Abstract: In this paper we present a finite‐difference method to numerically determine the normal modes for the sound propagation in a stratified ocean resting on a stratified elastic bottom. The compound matrix method is used for computing an impedance condition at the ocean–elastic bottom interface. The impedance condition is then incorporated as a boundary condition into the finite difference equations in the ocean, yielding an algebraic eigenvalue problem. For each fixed mesh size this eigenvalue problem is solved by a combination of efficient numerical methods. The Richardson mesh extrapolation procedure is then used to substantially increase the accuracy of the computation. Two applications are given to demonstrate the speed, accuracy, and efficiency of the method.

88 citations

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TL;DR: A factoring and block elimination method for the fast numerical solution of block five diagonal linear algebraic equations is described in this paper, and applications of the method are given for the numerical solution for several boundary value problems involving the bi- harmonic operator.

Abstract: A factoring and block elimination method for the fast numerical solution of block five diagonal linear algebraic equations is described. Applications of the method are given for the numerical solution of several boundary-value problems involving the bi- harmonic operator. In particular, 22 eigenvalues and eigenfunctions of the clamped square plate are computed and sketched.

75 citations

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University of Western Ontario

^{1}, ETH Zurich^{2}, University of Waterloo^{3}, Stanford University^{4}TL;DR: A new discussion of the complex branches of W, an asymptotic expansion valid for all branches, an efficient numerical procedure for evaluating the function to arbitrary precision, and a method for the symbolic integration of expressions containing W are presented.

Abstract: The LambertW function is defined to be the multivalued inverse of the functionw →we
w
. It has many applications in pure and applied mathematics, some of which are briefly described here. We present a new discussion of the complex branches ofW, an asymptotic expansion valid for all branches, an efficient numerical procedure for evaluating the function to arbitrary precision, and a method for the symbolic integration of expressions containingW.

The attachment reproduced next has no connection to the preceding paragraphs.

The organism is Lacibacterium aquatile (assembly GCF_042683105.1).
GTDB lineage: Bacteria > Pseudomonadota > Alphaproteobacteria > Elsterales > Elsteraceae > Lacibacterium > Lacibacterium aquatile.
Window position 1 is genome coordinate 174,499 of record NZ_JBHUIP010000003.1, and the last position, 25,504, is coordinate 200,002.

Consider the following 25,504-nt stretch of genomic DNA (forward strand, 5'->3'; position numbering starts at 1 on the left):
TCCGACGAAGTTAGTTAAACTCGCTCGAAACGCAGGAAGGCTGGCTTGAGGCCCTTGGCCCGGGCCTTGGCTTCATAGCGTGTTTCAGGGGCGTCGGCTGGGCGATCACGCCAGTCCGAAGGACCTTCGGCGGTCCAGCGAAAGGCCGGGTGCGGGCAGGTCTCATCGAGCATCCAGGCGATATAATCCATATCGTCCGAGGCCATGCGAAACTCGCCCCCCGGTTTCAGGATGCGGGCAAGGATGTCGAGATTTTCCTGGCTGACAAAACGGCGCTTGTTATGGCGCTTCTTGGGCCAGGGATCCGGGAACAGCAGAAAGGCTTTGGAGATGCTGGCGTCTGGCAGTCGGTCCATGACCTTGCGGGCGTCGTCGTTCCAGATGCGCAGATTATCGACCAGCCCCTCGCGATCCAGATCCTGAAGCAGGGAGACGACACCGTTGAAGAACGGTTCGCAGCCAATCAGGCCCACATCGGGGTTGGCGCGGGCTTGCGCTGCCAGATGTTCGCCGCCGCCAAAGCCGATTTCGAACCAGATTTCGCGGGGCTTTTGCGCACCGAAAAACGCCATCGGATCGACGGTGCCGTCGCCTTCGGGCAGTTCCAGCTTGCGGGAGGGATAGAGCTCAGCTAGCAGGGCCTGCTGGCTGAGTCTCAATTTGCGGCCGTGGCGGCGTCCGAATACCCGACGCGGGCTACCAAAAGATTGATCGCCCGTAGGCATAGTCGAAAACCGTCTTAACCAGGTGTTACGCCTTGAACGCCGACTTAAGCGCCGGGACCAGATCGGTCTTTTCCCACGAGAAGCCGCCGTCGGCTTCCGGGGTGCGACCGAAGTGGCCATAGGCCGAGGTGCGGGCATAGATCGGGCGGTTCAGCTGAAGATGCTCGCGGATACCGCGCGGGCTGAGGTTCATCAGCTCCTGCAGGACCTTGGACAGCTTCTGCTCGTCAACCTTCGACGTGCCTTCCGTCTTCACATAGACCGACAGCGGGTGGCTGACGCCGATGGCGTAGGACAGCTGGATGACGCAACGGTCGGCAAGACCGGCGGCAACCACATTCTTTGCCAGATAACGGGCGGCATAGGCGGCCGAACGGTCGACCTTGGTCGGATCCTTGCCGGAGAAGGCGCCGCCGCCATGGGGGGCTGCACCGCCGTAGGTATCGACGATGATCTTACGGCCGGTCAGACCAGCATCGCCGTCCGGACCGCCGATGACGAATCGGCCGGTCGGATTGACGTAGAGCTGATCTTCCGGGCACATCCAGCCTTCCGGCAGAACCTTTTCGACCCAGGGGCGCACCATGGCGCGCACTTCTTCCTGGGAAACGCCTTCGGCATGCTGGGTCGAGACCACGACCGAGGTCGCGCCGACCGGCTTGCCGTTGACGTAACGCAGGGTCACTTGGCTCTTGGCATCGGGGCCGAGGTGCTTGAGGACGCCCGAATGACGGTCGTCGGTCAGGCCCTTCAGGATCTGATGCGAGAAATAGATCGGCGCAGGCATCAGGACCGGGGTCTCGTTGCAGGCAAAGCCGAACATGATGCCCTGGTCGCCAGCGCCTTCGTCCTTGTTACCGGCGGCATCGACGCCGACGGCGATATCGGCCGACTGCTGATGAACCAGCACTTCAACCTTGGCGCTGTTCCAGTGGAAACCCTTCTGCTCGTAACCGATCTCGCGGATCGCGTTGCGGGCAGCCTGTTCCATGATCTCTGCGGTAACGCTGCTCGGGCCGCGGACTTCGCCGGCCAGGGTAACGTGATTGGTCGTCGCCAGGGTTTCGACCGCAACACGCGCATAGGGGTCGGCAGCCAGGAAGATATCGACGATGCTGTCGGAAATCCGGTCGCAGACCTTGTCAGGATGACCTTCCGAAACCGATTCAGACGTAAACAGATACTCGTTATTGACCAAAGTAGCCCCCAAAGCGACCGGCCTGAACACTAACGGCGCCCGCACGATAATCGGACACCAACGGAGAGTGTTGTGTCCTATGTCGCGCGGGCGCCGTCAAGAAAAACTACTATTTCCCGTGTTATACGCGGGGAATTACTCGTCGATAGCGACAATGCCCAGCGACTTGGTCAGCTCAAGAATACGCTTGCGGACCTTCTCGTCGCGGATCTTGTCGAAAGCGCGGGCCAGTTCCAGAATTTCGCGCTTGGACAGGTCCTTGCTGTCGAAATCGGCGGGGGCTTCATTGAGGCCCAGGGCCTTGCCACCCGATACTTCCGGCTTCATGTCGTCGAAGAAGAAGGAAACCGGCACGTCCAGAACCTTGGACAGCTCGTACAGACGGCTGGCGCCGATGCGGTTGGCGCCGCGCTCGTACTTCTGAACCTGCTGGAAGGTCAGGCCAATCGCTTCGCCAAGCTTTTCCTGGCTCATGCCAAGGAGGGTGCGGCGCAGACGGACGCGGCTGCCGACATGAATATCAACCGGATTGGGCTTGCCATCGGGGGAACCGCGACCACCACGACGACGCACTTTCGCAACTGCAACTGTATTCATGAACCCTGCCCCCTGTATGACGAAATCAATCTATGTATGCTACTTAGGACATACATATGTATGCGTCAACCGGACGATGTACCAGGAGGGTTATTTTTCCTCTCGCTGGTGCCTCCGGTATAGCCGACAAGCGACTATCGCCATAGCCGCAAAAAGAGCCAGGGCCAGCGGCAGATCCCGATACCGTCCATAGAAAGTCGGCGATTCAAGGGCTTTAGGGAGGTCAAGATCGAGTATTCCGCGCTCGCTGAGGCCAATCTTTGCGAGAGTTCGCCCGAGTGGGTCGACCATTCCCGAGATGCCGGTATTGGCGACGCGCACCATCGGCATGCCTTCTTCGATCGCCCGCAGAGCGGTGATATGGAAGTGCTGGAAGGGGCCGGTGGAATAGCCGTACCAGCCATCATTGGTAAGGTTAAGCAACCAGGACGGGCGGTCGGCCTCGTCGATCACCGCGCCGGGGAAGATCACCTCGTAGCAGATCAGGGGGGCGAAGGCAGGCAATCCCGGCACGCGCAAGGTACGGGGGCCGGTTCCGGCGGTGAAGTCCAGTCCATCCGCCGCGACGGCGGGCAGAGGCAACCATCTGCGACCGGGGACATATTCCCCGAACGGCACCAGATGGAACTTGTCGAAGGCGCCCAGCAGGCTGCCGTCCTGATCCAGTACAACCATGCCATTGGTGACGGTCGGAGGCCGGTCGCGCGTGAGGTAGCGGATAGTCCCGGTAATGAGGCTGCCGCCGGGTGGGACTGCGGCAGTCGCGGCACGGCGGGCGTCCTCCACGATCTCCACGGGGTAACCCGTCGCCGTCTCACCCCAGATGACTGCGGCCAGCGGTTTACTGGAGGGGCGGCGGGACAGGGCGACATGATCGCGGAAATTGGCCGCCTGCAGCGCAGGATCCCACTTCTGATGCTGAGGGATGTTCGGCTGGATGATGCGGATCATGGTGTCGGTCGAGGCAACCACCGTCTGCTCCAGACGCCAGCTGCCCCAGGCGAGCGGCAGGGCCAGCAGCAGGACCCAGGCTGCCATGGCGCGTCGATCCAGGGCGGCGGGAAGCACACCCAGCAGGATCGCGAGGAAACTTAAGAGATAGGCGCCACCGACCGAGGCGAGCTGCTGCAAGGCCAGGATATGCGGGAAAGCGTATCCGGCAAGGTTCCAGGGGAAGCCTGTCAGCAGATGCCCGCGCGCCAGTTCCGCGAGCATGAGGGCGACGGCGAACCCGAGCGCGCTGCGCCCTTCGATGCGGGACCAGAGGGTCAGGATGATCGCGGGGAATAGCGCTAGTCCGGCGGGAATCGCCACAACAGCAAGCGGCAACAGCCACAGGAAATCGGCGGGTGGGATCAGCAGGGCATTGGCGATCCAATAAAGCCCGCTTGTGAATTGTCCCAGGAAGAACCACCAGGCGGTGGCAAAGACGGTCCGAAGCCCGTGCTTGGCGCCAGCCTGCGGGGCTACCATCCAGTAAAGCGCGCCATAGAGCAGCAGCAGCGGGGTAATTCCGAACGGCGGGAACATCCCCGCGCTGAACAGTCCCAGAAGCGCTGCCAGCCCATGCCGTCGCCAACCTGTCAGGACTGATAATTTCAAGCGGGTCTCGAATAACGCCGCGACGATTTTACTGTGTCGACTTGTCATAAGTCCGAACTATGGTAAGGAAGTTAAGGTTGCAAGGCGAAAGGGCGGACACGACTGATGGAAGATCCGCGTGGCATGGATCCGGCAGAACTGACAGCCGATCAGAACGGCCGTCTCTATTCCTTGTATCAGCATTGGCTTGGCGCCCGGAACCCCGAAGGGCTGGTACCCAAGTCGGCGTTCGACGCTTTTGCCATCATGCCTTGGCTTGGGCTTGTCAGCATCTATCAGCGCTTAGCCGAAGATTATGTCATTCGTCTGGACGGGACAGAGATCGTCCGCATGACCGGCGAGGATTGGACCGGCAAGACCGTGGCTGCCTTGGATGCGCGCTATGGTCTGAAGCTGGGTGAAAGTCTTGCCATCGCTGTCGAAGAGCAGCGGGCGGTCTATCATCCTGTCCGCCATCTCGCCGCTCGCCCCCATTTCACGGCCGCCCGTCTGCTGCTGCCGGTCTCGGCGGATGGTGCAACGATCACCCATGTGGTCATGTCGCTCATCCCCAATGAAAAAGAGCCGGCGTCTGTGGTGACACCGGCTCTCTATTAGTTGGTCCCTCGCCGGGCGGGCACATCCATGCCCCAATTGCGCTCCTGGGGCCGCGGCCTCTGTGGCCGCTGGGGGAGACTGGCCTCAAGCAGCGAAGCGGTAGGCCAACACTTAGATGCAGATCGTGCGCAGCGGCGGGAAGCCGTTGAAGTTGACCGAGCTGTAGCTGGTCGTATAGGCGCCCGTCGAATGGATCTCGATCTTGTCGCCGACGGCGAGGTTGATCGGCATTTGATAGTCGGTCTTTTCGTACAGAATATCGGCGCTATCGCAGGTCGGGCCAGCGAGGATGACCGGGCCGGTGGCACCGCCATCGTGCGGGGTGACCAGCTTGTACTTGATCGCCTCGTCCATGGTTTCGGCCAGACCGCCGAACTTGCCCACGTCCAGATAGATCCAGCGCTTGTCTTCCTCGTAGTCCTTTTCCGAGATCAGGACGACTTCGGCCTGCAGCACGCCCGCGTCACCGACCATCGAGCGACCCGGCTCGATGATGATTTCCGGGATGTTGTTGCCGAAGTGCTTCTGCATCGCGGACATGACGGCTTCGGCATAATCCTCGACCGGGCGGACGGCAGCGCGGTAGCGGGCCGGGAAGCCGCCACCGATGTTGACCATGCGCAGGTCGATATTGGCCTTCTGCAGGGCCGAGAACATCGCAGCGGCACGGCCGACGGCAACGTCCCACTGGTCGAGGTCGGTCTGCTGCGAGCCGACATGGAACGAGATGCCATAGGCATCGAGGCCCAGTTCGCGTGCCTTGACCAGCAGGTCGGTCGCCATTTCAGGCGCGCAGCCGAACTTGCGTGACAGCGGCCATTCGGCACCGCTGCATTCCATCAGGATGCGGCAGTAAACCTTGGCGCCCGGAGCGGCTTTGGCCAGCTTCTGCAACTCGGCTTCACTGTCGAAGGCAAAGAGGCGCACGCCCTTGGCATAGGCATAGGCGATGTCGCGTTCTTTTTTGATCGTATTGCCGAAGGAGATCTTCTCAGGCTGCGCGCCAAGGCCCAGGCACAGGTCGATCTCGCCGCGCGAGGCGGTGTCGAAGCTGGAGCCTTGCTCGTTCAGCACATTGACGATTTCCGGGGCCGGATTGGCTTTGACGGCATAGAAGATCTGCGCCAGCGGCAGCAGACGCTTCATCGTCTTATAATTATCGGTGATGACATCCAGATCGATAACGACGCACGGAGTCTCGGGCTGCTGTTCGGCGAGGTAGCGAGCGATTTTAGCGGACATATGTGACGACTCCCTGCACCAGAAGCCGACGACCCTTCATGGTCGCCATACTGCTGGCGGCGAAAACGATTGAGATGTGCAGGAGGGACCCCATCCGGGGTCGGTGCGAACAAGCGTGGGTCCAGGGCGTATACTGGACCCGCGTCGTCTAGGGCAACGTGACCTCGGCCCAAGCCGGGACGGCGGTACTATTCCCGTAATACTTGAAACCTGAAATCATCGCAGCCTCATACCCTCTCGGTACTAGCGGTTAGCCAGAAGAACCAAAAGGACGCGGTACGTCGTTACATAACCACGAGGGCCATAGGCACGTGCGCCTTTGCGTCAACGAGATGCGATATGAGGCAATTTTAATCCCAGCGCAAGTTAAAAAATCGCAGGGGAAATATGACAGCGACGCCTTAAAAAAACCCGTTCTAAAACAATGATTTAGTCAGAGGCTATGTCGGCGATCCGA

5,591 citations

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5,038 citations

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TL;DR: In this article, the elastodynamics and its simple solutions of dynamic ray tracing are discussed. But they do not consider the effect of the propagation speed of the ray on the propagation.

Abstract: Preface 1. Introduction 2. The elastodynamics and its simple solutions 3. Seismic rays and travel times 4. Dynamic ray tracing. Paraxial ray methods 5. Ray amplitudes 6. Ray synthetic seismograms Appendix. Fourier transform, Hilbert transform and analytical signals References Index.

1,206 citations

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TL;DR: The theory of two-dimensional turbulence is reviewed and unified, and some hydrodynamic and plasma applications are considered in this paper, where some equations of incompressible hydrodynamics, absolute statistical equilibrium, spectral transport of energy and enstrophy, turbulence on the surface of a rotating sphere, turbulent diffusion, MHD turbulence, and two dimensional superflow are discussed.

Abstract: The theory of two-dimensional turbulence is reviewed and unified, and some hydrodynamic and plasma applications are considered. The topics covered include some equations of incompressible hydrodynamics, absolute statistical equilibrium, spectral transport of energy and enstrophy, turbulence on the surface of a rotating sphere, turbulent diffusion, MHD turbulence, and two-dimensional superflow. Finally, an attempt is made to assess the status and future of the principal research topics which have been discussed.

1,056 citations

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TL;DR: In this paper, an extension of sinc interpolation to algebraically decaying functions is presented, where the algebraic order of decay of a function's decay can be estimated everywhere in the horizontal strip of complex plane around the complex plane.

Abstract: An extension of sinc interpolation on $\mathbb{R}$ to the class of
algebraically decaying functions is developed in the paper. Similarly to the
classical sinc interpolation we establish two types of error estimates. First
covers a wider class of functions with the algebraic order of decay on
$\mathbb{R}$. The second type of error estimates governs the case when the
order of function's decay can be estimated everywhere in the horizontal strip
of complex plane around $\mathbb{R}$. The numerical examples are provided.

1,000 citations